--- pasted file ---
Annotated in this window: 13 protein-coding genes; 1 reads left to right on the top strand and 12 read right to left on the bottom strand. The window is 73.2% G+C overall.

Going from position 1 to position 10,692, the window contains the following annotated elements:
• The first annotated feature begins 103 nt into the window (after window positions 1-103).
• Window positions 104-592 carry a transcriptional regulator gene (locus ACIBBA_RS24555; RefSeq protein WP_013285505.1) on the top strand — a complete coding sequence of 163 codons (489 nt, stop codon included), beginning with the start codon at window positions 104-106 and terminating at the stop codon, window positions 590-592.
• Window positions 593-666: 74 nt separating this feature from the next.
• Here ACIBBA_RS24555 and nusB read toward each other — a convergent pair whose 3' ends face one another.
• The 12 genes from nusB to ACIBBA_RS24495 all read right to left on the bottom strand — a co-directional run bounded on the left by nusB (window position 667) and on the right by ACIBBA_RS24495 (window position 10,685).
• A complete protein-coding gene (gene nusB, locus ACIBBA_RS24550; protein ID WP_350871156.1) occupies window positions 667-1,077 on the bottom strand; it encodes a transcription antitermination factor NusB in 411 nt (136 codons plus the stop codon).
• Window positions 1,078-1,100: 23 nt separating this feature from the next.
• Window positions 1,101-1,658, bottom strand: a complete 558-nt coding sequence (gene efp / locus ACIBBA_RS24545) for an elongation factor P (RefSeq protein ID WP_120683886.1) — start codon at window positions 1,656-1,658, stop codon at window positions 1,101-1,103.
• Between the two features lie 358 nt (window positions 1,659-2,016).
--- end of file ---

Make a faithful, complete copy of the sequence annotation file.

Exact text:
Annotated in this window: 13 protein-coding genes; 1 reads left to right on the top strand and 12 read right to left on the bottom strand. The window is 73.2% G+C overall.

Going from position 1 to position 10,692, the window contains the following annotated elements:
• The first annotated feature begins 103 nt into the window (after window positions 1-103).
• Window positions 104-592 carry a transcriptional regulator gene (locus ACIBBA_RS24555; RefSeq protein WP_013285505.1) on the top strand — a complete coding sequence of 163 codons (489 nt, stop codon included), beginning with the start codon at window positions 104-106 and terminating at the stop codon, window positions 590-592.
• Window positions 593-666: 74 nt separating this feature from the next.
• Here ACIBBA_RS24555 and nusB read toward each other — a convergent pair whose 3' ends face one another.
• The 12 genes from nusB to ACIBBA_RS24495 all read right to left on the bottom strand — a co-directional run bounded on the left by nusB (window position 667) and on the right by ACIBBA_RS24495 (window position 10,685).
• A complete protein-coding gene (gene nusB, locus ACIBBA_RS24550; protein ID WP_350871156.1) occupies window positions 667-1,077 on the bottom strand; it encodes a transcription antitermination factor NusB in 411 nt (136 codons plus the stop codon).
• Window positions 1,078-1,100: 23 nt separating this feature from the next.
• Window positions 1,101-1,658, bottom strand: a complete 558-nt coding sequence (gene efp / locus ACIBBA_RS24545) for an elongation factor P (RefSeq protein ID WP_120683886.1) — start codon at window positions 1,656-1,658, stop codon at window positions 1,101-1,103.
• Between the two features lie 358 nt (window positions 1,659-2,016).